Jan. 6 Committee Shelves Requests for Hundreds of Trump Records

The Biden administration asked to shield some sensitive documents but continued to reject Trump’s blanket claim of executive privilege.,

The Biden administration asked to shield some sensitive documents but continued to reject Trump’s blanket claim of executive privilege.

The House committee investigating the Jan. 6 attack on the Capitol has agreed to delay or withdraw demands for hundreds of Trump White House records at the request of the Biden administration, out of concern that releasing some of the documents could compromise national security.

The deal, made public on Tuesday, does not represent a major policy shift for the administration: President Biden still rejects former President Donald J. Trump’s claim that all internal White House documents pertaining to the riot be withheld on the grounds of executive privilege.

The White House counsel, Dana A. Remus, has been negotiating in recent weeks with the House committee to set aside requests for all or part of 511 documents her staff has deemed sensitive, unrelated to the probe or potentially compromising to the long-term prerogatives of the presidency.

The committee agreed to withdraw or defer its requests for documents that “do not appear to bear on the White House’s preparations for or response to the events of Jan. 6, or on efforts to overturn the election or otherwise obstruct the peaceful transfer of power,” wrote Jonathan C. Su, the White House deputy counsel, in an outline of the agreement between the committee and the administration drafted on Dec. 16.

The committee has requested many records that do not directly relate to the attacks, raising concerns in the West Wing and several federal agencies. The documents, Mr. Su wrote, include internal White House summaries of intelligence reports and briefing materials prepared for the principals’ committee of the National Security Council, the group that analyzes threat assessments and other sensitive materials for the president and his senior advisers.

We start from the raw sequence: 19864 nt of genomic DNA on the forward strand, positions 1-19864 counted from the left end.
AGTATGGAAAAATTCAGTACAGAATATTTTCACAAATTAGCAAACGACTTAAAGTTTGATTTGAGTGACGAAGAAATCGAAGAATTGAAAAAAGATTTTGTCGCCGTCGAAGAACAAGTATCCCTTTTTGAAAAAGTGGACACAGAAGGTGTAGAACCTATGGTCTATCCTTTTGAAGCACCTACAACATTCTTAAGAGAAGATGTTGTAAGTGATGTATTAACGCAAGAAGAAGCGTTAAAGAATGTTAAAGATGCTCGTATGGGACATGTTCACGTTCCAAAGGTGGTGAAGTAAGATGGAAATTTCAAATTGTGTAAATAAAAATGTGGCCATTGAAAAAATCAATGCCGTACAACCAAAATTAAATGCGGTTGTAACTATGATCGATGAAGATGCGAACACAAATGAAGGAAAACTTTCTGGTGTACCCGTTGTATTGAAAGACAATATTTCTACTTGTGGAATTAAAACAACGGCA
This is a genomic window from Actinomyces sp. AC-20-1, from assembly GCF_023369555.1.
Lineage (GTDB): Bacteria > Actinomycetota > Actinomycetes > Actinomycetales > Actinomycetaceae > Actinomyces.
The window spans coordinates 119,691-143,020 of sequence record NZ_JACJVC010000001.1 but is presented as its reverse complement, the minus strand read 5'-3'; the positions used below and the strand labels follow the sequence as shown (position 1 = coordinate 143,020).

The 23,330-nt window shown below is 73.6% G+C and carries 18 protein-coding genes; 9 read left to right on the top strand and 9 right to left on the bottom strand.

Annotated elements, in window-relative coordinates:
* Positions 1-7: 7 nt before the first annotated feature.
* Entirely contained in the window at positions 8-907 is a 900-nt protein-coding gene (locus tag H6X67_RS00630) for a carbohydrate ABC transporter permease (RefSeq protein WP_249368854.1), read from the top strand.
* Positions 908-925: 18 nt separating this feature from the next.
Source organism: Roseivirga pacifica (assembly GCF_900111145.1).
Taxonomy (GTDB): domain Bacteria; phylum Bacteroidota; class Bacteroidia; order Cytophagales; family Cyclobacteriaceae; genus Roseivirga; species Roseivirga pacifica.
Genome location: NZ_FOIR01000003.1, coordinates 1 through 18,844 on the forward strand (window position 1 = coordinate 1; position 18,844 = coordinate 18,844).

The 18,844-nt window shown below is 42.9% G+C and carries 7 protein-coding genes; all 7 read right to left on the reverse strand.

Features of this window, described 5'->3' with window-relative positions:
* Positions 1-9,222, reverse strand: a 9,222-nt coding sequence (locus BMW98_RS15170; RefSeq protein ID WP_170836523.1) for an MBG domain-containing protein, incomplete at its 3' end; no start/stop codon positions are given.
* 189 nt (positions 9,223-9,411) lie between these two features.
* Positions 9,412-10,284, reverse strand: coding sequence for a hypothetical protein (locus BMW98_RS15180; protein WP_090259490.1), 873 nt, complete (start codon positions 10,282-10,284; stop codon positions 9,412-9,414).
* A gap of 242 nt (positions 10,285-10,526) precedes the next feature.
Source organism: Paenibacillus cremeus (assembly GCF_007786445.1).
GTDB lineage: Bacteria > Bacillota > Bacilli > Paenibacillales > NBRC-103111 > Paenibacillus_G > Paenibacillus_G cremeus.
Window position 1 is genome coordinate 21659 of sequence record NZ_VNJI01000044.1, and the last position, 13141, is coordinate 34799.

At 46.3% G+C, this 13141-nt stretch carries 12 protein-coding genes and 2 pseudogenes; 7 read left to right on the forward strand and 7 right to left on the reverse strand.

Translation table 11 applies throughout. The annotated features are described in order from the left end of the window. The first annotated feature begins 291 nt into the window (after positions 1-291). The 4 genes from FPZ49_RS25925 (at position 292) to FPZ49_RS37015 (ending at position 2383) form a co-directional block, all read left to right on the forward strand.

Aides to Representative Bennie Thompson, Democrat of Mississippi, the committee’s chairman, had previously agreed to withdraw a request for about 50 other documents, after Mr. Biden’s team flagged them for national security and executive privilege concerns.

The new agreement does not prevent the committee from making new requests, or trying to revive its requests for documents that have been previously shielded, Mr. Su made clear in his letter.

The committee agreed to shelve the requests “to clear the way for the production of another set of records,” said a spokesman for the panel, Tim Mulvey. “The committee has not withdrawn its request for these records and will continue to engage with the executive branch to ensure the committee gets access to all the information relevant to our probe.”

A White House official, speaking on the condition of anonymity because he was not authorized to discuss the matter publicly, said the agreement reflected the back and forth between two jockeying branches of government, rather than any dissatisfaction in the administration with the widening scope of the inquiry.

In fact, the White House has taken pains to emphasize its continued opposition to Mr. Trump’s legal arguments. On Dec. 23, Ms. Remus reiterated her rejection of Mr. Trump’s blanket assertion of executive privilege in a letter to David S. Ferriero, the head of the National Archives, writing that “it is not in the best interests of the United States.”

Mr. Trump filed a federal lawsuit in October trying to block the archives from releasing any materials to Congress, calling the committee’s attempt to obtain records “nothing less than a vexatious, illegal fishing expedition.” A federal appeals court ruled on Dec. 9 that Congress was entitled to see records related to the attack, and on Dec. 23, Mr. Trump’s lawyers asked the Supreme Court to take up the case.

News of the deal, reported earlier on Tuesday by The Associated Press, comes less than two weeks before the first anniversary of the attack, and at a moment when the committee is ramping up its pressure on recalcitrant Trump confidants, onetime administration officials and, most recently, the former president’s allies in Congress.

Just before Christmas, the committee asked Representative Jim Jordan, Republican of Ohio, to meet with its investigators about his communications related to the run-up to the Capitol riot. Those exchanges include Mr. Jordan’s messages with Mr. Trump, the former president’s legal team and others involved in planning rallies on Jan. 6 and congressional objections to certifying the election results.

“We understand that you had at least one and possibly multiple communications with President Trump on Jan. 6,” Mr. Thompson wrote in a letter. “We would like to discuss each such communication with you in detail.”

Representative Liz Cheney, Republican of Wyoming and the vice chairwoman of the committee, has endorsed that approach, calling Mr. Jordan a “material witness” to the events of Jan. 6.

Mr. Jordan has said he will consider cooperating with the committee depending on its requests, though he also has called the panel a “sham.”

Representative Scott Perry, a Pennsylvania Republican who is close to Mr. Jordan, recently rejected an invitation to voluntarily meet with the committee, calling the panel “illegitimate.”

The committee has been reluctant to issue subpoenas for sitting members of Congress, preferring to gather evidence from them through a voluntary process. But Mr. Thompson has pledged to take that step if needed.

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